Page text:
I am the daughter of a Romanian mother and an Iraqi father who met in the Israeli army and immigrated as students to Los Angeles, where I was born and raised. My culinary upbringing has been equally eclectic. One grandmother uses parsley, the other cilantro. (p. 1)
She experienced the fresh, seasonal, inventive cuisine that comes from melding and respecting different traditions. This is a cookbook organized by the season and dictated by the Jewish cooking calendar. One could as easily look at it as a seasonal cookbook for anyone, Jewish or not, since it is full of thoughtful, interesting and international recipes tied to the season.
The chapter of November & December is especially rich with great recipes. Start any dinner or party – any season really – with Green Olives with Za’atar and Citrus (p. 82): “Olives are an evergreen option for any mezze table. In summer, use Valencia oranges and Eureka lemons, in winter, navel oranges and Meyer lemons. Be sure to have country bread or pita on hand to mop up the seasoned oil.” Pair the olives with Safta Rachel’s Sesame Seed Bageleh (p. 85) the small, buttery rings that are served all over the Mediterranean with tea or drinks. Instead of a boring pasta salad, try Freekeh with Kale, Butternut Squash, and Smoked Salt (p. 88).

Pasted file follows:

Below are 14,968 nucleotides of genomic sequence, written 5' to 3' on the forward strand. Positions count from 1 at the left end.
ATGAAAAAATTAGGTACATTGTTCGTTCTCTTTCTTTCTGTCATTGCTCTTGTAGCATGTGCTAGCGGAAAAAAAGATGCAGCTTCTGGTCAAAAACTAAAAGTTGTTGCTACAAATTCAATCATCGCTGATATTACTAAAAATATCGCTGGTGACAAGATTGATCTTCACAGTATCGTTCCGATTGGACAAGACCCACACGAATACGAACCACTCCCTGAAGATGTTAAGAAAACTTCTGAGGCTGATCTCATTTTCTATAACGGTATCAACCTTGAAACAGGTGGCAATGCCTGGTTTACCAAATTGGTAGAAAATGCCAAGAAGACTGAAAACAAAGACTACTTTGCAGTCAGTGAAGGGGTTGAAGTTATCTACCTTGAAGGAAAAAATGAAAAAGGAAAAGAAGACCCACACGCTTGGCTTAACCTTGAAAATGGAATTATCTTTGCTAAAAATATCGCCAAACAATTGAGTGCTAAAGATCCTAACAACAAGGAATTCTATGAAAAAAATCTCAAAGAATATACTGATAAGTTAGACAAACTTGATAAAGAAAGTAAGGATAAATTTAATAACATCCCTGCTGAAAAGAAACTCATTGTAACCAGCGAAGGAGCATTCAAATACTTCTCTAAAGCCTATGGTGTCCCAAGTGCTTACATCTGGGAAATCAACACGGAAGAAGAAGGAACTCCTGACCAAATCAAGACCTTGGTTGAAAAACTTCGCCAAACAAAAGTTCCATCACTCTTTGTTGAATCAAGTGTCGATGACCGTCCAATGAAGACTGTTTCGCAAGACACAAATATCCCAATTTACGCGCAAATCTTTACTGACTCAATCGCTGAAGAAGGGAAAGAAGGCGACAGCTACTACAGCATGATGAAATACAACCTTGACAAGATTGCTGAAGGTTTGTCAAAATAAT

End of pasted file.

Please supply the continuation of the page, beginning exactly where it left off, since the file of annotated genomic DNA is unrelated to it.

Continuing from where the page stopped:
The fall colors are stunning in the photograph by Staci Valentine.
If you have leftover butternut squash, make the Yemenite Pumpkin and Carrot Soup (p. 90) flavored with cumin, coriander, and black pepper, and a swirl of Cilantro Pesto. Or you could make the Sweet Potato and Butternut Squash Mini-Latkes with Labneh and Smoky Harissa (p. 96) for Hanukkah. For a cool fall dinner, the Braised Beef with Semolina Dumplings (p. 107): “The stew flavors the dumplings, which in turn, thicken the juices into a rich gravy. In late fall, use snap, romano, or Chinese long beans or okra, along with carrots and late season sauce tomatoes.” It’s a rib-sticking kind of stew, perfect for Sunday dinner after a long day’s drive to see the fall colors. If you stopped by an apple orchard on the way home, then make Apples in Nightgowns (p. 115) pretty baked apples in a Calvados-spiked pastry sleeve.
The Seasonal Jewish Kitchen is, indeed, a fresh take. It is the best food of the diaspora, full of the rich, buttery flavors of Eastern Europe, the spices and color of the Middle East, and the playful brightness of Los Angeles.